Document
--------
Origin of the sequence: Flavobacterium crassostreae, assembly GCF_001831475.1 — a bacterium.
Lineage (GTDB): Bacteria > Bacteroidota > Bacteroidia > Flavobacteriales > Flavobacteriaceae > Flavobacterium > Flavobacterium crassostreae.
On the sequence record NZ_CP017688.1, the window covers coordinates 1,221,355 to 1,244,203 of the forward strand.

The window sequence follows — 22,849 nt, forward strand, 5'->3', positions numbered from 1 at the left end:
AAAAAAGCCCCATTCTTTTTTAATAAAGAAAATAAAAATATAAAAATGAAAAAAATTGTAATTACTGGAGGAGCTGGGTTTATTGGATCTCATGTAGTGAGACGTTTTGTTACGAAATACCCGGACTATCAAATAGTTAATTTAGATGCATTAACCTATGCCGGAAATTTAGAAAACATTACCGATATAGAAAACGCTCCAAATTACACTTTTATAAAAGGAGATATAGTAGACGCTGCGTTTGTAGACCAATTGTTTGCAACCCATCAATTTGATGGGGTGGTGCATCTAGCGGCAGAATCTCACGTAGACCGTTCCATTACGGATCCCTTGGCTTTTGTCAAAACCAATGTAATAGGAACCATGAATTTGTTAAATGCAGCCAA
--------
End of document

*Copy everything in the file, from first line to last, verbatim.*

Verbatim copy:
Origin of the sequence: Flavobacterium crassostreae, assembly GCF_001831475.1 — a bacterium.
Lineage (GTDB): Bacteria > Bacteroidota > Bacteroidia > Flavobacteriales > Flavobacteriaceae > Flavobacterium > Flavobacterium crassostreae.
On the sequence record NZ_CP017688.1, the window covers coordinates 1,221,355 to 1,244,203 of the forward strand.

The window sequence follows — 22,849 nt, forward strand, 5'->3', positions numbered from 1 at the left end:
AAAAAAGCCCCATTCTTTTTTAATAAAGAAAATAAAAATATAAAAATGAAAAAAATTGTAATTACTGGAGGAGCTGGGTTTATTGGATCTCATGTAGTGAGACGTTTTGTTACGAAATACCCGGACTATCAAATAGTTAATTTAGATGCATTAACCTATGCCGGAAATTTAGAAAACATTACCGATATAGAAAACGCTCCAAATTACACTTTTATAAAAGGAGATATAGTAGACGCTGCGTTTGTAGACCAATTGTTTGCAACCCATCAATTTGATGGGGTGGTGCATCTAGCGGCAGAATCTCACGTAGACCGTTCCATTACGGATCCCTTGGCTTTTGTCAAAACCAATGTAATAGGAACCATGAATTTGTTAAATGCAGCCAA